The challenge for us to stop relying on our own power and on our own abilities. They will fall short every time, and they will definitely leave us feeling hopeless. Rather, we need to place our faith in Christ, in whom all things are possible if we will only believe and take the step of faith. The challenge, therefore, is for us to place our faith wholly in Christ and to move forward in our Christian walk of faith, even when things seem impossible.

THOUGHT OF THE DAY
Faith is not about knowledge, it’s about trusting Christ enough to move forward even though one does not know.

PRAYER
Lord, give me the kind of faith that moves mountains. I can do all things through you who gives me strength. Amen.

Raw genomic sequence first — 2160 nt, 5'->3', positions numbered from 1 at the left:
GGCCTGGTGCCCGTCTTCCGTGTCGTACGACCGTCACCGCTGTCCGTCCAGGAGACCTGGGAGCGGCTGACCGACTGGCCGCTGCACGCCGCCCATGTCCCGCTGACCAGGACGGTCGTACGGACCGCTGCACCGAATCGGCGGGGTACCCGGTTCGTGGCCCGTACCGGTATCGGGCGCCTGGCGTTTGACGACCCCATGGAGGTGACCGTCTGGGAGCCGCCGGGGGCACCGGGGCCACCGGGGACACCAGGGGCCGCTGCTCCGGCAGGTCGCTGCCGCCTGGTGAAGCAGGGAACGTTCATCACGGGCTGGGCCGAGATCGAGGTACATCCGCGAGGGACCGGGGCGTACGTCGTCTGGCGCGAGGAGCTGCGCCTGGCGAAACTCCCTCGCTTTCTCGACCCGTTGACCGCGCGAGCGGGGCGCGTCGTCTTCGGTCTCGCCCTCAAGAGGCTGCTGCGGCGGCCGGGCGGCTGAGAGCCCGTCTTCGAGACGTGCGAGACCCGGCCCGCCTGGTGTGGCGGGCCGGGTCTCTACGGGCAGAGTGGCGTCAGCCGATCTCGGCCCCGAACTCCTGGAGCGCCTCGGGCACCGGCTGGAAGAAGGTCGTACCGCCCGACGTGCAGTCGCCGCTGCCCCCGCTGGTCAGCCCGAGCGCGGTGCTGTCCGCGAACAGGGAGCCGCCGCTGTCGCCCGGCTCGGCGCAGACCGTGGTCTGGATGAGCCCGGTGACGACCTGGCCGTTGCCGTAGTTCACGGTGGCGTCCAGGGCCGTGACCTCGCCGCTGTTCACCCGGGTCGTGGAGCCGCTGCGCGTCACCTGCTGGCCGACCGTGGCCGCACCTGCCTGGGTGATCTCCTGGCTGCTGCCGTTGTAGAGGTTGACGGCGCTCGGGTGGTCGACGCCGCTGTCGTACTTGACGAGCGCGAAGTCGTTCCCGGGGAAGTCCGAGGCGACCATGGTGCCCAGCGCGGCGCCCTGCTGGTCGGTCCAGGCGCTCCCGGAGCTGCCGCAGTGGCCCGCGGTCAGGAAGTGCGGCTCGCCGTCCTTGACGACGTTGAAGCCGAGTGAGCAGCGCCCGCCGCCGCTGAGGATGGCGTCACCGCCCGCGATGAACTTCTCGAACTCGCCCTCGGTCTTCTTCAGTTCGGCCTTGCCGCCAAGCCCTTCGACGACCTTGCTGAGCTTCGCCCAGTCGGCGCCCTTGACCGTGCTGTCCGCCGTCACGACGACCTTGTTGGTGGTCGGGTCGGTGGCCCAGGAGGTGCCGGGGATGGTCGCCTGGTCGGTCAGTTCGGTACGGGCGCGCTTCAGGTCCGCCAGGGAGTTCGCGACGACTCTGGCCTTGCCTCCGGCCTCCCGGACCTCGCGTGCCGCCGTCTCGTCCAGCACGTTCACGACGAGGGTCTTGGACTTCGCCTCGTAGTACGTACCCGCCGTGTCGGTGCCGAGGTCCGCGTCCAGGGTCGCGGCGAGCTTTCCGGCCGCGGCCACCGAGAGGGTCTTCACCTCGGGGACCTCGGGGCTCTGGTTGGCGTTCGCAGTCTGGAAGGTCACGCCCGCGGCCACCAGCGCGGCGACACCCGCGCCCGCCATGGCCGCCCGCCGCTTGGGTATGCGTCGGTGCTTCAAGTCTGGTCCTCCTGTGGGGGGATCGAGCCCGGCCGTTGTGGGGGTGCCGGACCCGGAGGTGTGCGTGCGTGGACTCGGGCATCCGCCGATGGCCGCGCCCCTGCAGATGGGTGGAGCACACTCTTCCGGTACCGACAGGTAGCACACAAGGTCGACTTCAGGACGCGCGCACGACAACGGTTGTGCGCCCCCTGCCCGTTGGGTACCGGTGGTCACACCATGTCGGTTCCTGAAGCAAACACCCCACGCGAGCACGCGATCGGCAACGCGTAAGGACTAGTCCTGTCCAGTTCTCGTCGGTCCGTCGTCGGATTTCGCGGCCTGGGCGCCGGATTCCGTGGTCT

God’s People, part 166: Andrew

Read John 6:1-15

ALSO IN SCRIPTURE
“Andrew, Simon Peter’s brother, was one of these men who heard what John said and then followed Jesus. Andrew went to find his brother, Simon, and told him, ‘We have found the Messiah’ (which means ‘Christ’)”  (John 1:40-41, NLT).

When we think of God’s people, we tend to think one of two things. We might think of the Israelites who were God’s “chosen people”, or we might think of specific characters in the Bible. Either way, we tend to idealize the people we are thinking about. For instance, we may think that God’s people are super faithful, holy, perform miracles and live wholly devout and righteous lives. Unfortunately, this idealism enables us to distance ourselves from being God’s people, because we feel that we fall short of those ideals. As such, I have decided to write a devotion series on specific characters in the Bible in order to show you how much these Biblical people are truly like us, and how much we are truly called to be God’s people.